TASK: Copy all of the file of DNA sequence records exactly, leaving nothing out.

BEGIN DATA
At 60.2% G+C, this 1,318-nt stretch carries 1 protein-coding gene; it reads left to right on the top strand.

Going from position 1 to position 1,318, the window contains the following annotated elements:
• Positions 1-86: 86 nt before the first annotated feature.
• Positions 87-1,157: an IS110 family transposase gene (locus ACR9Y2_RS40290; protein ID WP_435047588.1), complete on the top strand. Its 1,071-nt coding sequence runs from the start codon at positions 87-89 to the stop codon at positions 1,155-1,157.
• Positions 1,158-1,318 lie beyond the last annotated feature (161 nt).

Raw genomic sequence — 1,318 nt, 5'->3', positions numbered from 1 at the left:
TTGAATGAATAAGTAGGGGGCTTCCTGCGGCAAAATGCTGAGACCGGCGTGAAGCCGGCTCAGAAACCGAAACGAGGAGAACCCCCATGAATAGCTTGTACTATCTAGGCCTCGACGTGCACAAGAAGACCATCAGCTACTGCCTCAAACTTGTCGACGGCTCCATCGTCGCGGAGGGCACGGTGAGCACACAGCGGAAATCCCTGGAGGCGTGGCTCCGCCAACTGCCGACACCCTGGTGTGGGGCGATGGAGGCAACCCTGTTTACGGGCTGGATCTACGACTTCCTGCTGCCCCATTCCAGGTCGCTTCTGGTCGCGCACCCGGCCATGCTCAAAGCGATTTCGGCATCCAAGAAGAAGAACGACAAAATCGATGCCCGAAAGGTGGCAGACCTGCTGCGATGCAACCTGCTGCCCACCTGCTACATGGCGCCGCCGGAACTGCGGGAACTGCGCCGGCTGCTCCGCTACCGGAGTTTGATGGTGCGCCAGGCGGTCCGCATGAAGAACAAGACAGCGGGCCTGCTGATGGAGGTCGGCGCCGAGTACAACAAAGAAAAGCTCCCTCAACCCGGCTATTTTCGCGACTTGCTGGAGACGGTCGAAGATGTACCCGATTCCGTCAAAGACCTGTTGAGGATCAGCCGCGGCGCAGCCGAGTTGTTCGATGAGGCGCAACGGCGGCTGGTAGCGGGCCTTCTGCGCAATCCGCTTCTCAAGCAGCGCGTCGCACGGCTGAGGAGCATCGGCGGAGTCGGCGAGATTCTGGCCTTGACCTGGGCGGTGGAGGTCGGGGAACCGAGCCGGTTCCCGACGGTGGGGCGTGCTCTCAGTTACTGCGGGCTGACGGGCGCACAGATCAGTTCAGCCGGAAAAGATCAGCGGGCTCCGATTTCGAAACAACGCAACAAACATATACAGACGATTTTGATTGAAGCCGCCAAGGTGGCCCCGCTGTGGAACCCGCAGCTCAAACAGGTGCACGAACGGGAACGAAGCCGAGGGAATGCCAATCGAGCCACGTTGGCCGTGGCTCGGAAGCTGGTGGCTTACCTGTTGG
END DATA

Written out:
At 60.2% G+C, this 1,318-nt stretch carries 1 protein-coding gene; it reads left to right on the top strand.

Going from position 1 to position 1,318, the window contains the following annotated elements:
• Positions 1-86: 86 nt before the first annotated feature.
• Positions 87-1,157: an IS110 family transposase gene (locus ACR9Y2_RS40290; protein ID WP_435047588.1), complete on the top strand. Its 1,071-nt coding sequence runs from the start codon at positions 87-89 to the stop codon at positions 1,155-1,157.
• Positions 1,158-1,318 lie beyond the last annotated feature (161 nt).

Raw genomic sequence — 1,318 nt, 5'->3', positions numbered from 1 at the left:
TTGAATGAATAAGTAGGGGGCTTCCTGCGGCAAAATGCTGAGACCGGCGTGAAGCCGGCTCAGAAACCGAAACGAGGAGAACCCCCATGAATAGCTTGTACTATCTAGGCCTCGACGTGCACAAGAAGACCATCAGCTACTGCCTCAAACTTGTCGACGGCTCCATCGTCGCGGAGGGCACGGTGAGCACACAGCGGAAATCCCTGGAGGCGTGGCTCCGCCAACTGCCGACACCCTGGTGTGGGGCGATGGAGGCAACCCTGTTTACGGGCTGGATCTACGACTTCCTGCTGCCCCATTCCAGGTCGCTTCTGGTCGCGCACCCGGCCATGCTCAAAGCGATTTCGGCATCCAAGAAGAAGAACGACAAAATCGATGCCCGAAAGGTGGCAGACCTGCTGCGATGCAACCTGCTGCCCACCTGCTACATGGCGCCGCCGGAACTGCGGGAACTGCGCCGGCTGCTCCGCTACCGGAGTTTGATGGTGCGCCAGGCGGTCCGCATGAAGAACAAGACAGCGGGCCTGCTGATGGAGGTCGGCGCCGAGTACAACAAAGAAAAGCTCCCTCAACCCGGCTATTTTCGCGACTTGCTGGAGACGGTCGAAGATGTACCCGATTCCGTCAAAGACCTGTTGAGGATCAGCCGCGGCGCAGCCGAGTTGTTCGATGAGGCGCAACGGCGGCTGGTAGCGGGCCTTCTGCGCAATCCGCTTCTCAAGCAGCGCGTCGCACGGCTGAGGAGCATCGGCGGAGTCGGCGAGATTCTGGCCTTGACCTGGGCGGTGGAGGTCGGGGAACCGAGCCGGTTCCCGACGGTGGGGCGTGCTCTCAGTTACTGCGGGCTGACGGGCGCACAGATCAGTTCAGCCGGAAAAGATCAGCGGGCTCCGATTTCGAAACAACGCAACAAACATATACAGACGATTTTGATTGAAGCCGCCAAGGTGGCCCCGCTGTGGAACCCGCAGCTCAAACAGGTGCACGAACGGGAACGAAGCCGAGGGAATGCCAATCGAGCCACGTTGGCCGTGGCTCGGAAGCTGGTGGCTTACCTGTTGG